92. I’ve made this probably a dozen times over the past few years (most recently, tonight), and just thought I’d add a couple of notes. I agree with Jill that draining the oil from the sausage rids the soup of some flavor. Also, I’ve subbed the white potatoes for additional sweet potatoes in the past, and liked it much better – adds a richer flavor. Thanks for a great winter recipe!

  93. made this tonight. loved the soup and the only difference i might try next time is to use a more sturdy green, kale or collard greens (although collards may be too bitter) – i have left overs and the spinach will be way too soft she this is warmed tomorrow. once the spinach is in, it cooks very quickly – I prefer the texture to be more al dente/wilted. Such good flavor! used linguica and anduille sausage. along with salt and pepper, i used peri peri grind (Nando’s has a great one!)

    will be making this again for sure!

  94. I just made a lazy, low-cal version of this recipe with some premade organic creamy sweet potato soup that was pretty disgusting on its own. I added sauteed onions and garlic, a diced jalapeno chicken sausage, and a handful of baby spinach and it’s delicious. Thanks for the idea!

  95. We made this Friday night, had it for dinner, and then had the rest for lunch on Saturday. Delicious. The Gentleman Friend couldn’t find any of the sausages mentioned in the recipe, so he went for andouille, which gave it a great kick that helped clear my sinuses, but I’m dying to try it with Kielbasa. The colors while it’s cooking are gorgeous. It also reminded me of the potato soup I used to get when I was studying in Berlin. Maybe I’ll try it with bratwurst.

  96. Made this last night,…we live in Berlin and didn’t want to go spend a bunch of money to go out so we decided to make something from your site. We looked up “This Day in History” to try and think of a theme to find a recipe on and did you know that the Exxon Valdez crashed on March 24? So we went to your list of ‘Disasters’ and quickly got intimidated. So somehow we settled on this one, and since we don’t cook much it nearly still turned into a disaster, but alas, we figured it out and it was rad sauce. So good. Next time I gotta cook for some people, I’m gonna make this. Thanks and keep it up! I’m all pumped to try the Mom in law cabbage wraps next.

  97. I know it’s summer and that I’m totally late on this post, but it’s been a breezy average of 70 degrees here in Baltimore. On top of that I’ve come down with a cold. I was dreading the canned soup aisle and I happen to have sausage, sweet potatoes and chicken broth on hand (and a willing husband helper). So excited! I am using beet greens in place of the spinach, since it’s what I’ve got (and I just really love beet greens).

    XO

    kelci

  98. ANNNNNNND, it was the bomb. I also forgot to mention that I used some fresh Pork Sage Sausage I picked up from the farmer’s market on Sunday. Delish. Thank you!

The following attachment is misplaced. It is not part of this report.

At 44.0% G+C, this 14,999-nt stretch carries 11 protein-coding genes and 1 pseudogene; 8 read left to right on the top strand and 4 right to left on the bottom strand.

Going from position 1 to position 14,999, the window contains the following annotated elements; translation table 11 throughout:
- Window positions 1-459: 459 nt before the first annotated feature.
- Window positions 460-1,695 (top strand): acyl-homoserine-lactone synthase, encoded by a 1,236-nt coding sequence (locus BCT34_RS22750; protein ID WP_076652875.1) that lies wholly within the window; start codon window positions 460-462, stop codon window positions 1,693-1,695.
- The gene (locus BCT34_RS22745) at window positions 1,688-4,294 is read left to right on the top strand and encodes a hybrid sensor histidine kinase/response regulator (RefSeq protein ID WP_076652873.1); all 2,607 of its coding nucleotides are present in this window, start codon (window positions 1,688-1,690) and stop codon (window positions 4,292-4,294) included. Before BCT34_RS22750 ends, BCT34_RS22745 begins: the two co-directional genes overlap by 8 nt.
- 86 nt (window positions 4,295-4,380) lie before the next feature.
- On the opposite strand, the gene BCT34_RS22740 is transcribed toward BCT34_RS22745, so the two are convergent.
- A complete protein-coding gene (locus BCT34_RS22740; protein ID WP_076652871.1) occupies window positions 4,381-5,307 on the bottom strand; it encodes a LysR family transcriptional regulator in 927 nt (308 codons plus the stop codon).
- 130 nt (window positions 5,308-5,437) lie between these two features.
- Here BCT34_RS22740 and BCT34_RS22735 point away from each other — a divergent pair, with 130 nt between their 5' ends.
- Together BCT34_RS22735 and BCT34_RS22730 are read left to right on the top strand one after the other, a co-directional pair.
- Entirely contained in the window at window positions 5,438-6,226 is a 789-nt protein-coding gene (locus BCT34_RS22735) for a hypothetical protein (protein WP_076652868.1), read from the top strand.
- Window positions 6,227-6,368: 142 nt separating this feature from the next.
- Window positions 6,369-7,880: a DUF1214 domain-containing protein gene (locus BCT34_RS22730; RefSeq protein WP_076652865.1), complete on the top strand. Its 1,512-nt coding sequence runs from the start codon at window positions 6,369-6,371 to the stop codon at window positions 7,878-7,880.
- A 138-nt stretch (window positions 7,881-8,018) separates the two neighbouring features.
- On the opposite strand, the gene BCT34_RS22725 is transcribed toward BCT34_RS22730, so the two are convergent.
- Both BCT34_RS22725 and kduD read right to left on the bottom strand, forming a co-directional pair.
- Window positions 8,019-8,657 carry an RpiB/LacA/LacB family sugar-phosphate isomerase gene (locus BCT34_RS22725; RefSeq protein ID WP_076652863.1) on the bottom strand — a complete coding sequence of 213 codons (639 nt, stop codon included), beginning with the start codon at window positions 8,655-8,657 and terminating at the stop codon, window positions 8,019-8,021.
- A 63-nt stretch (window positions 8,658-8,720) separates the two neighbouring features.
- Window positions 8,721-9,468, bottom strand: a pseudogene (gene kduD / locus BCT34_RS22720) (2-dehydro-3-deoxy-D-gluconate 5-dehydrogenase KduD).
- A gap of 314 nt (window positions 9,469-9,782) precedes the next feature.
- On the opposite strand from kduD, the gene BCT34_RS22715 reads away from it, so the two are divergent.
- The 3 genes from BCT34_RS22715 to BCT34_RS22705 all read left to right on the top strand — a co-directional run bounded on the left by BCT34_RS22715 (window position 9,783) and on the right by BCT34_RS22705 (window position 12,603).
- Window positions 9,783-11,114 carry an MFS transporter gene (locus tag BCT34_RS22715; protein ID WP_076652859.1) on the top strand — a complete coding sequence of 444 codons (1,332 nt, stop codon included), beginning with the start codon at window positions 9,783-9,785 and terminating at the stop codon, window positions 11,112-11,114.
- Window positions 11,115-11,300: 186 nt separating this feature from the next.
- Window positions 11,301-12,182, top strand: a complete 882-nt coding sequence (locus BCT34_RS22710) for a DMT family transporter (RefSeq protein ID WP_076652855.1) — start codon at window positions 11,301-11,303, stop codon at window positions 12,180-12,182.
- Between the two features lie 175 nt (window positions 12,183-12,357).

99. I have a similar version that I make with smoked chicken sausage, sweet potatoes, and white beans. I love the play of sweet, smokey and spicy.

  100. My boyfriend and I are obsessed with two fall ingredients: pumpkin and sweet potatoes. This recipe hit the spot and was liked by my whole house. We had been away for the weekend, and it was easy enough to make after being tired, and tasty enough to fill us up. It made enough for leftovers and I’m looking forward to enjoying it all week. Thanks!

  101. I made this soup and it was fantastic! I love the combination of ingredients- I subbed veggie sausage (of the smoky chipotle variety) and it came it out great! I love your website and peruse it weekly for inspiration. Thanks!!

  102. This soup was wonderful! It got us through Hurricane Sandy! Even though we were not hit very hard it was nice to have a warm hearty soup when it was windy and raining outside.

  103. YUM, YUM, YUM…Best soup ever! My daughter used mild italian sausage and baked them to cook them before adding them. We also used a can of white beans…sooo good!

  104. I made this tonight and loved it. Hearty and tasty, and it was substantial enough not to require a side dish. I used Niman Ranch chorizo and chard instead of spinach because I like the way it holds up in soups. This is definitely more than the sum of its parts.

  105. I found this recipe the other day after gleefully buying a ton of sweet potatoes ($0.10/pound, how could you not?!) and then looking at them at dismay when I ran out of ideas. Now, I’m disappointed I didn’t have more on hand to make this in vats and freeze it. I substituted spinach for collard greens and kale, and like some readers before me, used mild italian sausage. This recipe is definitely a keeper.

  106. I am getting chorizo, sweet potatoes, onions and kale as part of my winter CSA and I think this may be one of the winning recipes to try. I am never disappointed in a smitten kitchen recipe! Will use kale instead of the spinach and since I am getting black beans as well, I may just include those! Can’t wait to give this a try. Thanks Deb! I am obsessed with your blog and now have my boyfriend hooked on it as well.

  107. What a great combination. I used the linguica and ended up adding some chipotle powder, I would go with chorizo next time for the extra spice.
    Don’t be afraid to add all the potato, it gets blended at the end.
    Yum!

  108. Totally amazing. Thank you. I made it with half Spanish chorizo and half turkey bacon and I was 100% happy with the result. The Spanish chorizo I got was not really spicy to my taste right off the log, but got very salty/savory after browning. I think that it might have been too much with 100% Spanish chorizo. I am, however, reallly wanting to try this with fresh Mexican chorizo!